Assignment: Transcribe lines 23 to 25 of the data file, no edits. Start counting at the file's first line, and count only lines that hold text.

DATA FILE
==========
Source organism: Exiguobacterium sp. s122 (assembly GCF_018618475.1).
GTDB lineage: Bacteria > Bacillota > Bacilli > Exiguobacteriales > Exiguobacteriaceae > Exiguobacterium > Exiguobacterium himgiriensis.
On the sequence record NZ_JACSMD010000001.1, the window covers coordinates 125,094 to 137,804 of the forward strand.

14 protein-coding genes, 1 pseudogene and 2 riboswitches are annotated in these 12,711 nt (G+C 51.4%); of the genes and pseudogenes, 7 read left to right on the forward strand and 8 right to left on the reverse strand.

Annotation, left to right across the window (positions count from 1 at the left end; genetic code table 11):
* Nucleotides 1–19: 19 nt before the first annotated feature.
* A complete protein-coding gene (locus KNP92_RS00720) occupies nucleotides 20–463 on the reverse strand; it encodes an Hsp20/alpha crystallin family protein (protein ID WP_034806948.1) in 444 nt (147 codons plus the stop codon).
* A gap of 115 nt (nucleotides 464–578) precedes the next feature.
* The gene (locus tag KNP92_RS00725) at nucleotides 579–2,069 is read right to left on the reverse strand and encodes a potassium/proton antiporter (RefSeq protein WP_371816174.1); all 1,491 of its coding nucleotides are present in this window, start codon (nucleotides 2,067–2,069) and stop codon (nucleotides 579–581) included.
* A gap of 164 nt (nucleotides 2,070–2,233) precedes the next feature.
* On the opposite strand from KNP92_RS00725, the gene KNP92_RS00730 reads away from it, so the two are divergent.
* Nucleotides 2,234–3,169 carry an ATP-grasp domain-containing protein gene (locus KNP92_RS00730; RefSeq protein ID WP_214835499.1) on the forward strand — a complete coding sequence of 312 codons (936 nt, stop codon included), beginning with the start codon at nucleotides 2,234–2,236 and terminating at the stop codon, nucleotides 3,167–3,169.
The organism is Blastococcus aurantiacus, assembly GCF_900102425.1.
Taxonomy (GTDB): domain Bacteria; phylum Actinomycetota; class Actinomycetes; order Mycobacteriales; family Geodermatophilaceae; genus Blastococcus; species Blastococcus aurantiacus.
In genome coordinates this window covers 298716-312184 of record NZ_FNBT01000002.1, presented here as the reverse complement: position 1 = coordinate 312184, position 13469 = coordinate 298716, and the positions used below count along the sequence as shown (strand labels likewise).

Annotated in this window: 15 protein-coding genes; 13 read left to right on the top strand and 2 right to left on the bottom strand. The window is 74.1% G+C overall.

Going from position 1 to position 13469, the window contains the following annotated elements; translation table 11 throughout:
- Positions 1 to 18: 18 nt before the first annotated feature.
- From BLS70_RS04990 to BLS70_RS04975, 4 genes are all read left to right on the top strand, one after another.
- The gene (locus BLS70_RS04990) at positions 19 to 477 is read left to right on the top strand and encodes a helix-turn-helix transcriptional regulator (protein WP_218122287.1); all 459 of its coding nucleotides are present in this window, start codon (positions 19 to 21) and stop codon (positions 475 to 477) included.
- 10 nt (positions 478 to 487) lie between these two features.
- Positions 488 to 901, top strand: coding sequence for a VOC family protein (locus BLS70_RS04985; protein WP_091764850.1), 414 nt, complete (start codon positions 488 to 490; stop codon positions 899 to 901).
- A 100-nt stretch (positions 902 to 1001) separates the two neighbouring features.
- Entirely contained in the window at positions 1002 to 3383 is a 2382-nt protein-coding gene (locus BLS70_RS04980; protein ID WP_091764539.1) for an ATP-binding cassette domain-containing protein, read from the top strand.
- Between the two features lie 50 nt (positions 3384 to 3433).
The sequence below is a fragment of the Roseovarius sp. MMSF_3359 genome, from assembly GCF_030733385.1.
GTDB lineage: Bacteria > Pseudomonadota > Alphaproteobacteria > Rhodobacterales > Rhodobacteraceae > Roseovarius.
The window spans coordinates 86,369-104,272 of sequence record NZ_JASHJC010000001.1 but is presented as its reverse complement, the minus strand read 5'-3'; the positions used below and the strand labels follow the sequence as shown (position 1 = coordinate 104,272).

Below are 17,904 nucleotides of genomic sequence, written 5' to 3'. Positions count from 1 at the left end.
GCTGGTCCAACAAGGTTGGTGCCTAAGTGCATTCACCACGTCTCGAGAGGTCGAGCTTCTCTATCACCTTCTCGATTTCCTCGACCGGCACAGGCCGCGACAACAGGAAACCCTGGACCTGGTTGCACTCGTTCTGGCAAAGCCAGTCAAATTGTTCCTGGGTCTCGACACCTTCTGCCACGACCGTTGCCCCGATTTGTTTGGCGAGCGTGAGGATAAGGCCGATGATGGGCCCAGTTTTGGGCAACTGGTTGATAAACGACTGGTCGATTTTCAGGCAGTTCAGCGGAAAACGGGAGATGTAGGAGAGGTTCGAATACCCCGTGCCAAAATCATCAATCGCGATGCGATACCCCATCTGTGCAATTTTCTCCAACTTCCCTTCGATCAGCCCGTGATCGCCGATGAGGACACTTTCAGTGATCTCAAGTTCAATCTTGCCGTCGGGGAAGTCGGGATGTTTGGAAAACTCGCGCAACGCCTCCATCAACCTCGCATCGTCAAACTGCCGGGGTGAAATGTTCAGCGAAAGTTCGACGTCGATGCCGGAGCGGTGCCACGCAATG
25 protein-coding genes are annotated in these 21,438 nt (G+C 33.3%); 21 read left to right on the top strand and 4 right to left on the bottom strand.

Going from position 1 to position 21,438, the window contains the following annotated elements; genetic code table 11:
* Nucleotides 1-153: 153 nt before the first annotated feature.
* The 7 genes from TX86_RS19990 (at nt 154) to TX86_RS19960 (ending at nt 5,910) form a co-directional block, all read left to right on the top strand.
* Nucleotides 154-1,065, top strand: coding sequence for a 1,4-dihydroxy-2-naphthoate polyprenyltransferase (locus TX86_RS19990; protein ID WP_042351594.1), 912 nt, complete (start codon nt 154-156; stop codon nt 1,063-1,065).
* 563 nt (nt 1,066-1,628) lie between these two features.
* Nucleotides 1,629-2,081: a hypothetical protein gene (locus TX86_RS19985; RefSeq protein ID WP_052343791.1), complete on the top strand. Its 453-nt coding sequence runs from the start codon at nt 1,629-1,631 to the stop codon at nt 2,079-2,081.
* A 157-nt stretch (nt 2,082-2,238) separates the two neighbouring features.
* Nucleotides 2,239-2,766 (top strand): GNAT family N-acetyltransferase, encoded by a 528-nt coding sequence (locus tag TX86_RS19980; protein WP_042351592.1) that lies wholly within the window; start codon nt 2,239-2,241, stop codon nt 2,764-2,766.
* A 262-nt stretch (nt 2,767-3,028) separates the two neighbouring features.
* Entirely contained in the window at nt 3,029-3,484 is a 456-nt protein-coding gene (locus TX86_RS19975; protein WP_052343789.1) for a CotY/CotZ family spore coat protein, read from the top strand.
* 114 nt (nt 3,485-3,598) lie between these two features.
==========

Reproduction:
- A 100-nt stretch (positions 902 to 1001) separates the two neighbouring features.
- Entirely contained in the window at positions 1002 to 3383 is a 2382-nt protein-coding gene (locus BLS70_RS04980; protein ID WP_091764539.1) for an ATP-binding cassette domain-containing protein, read from the top strand.
- Between the two features lie 50 nt (positions 3384 to 3433).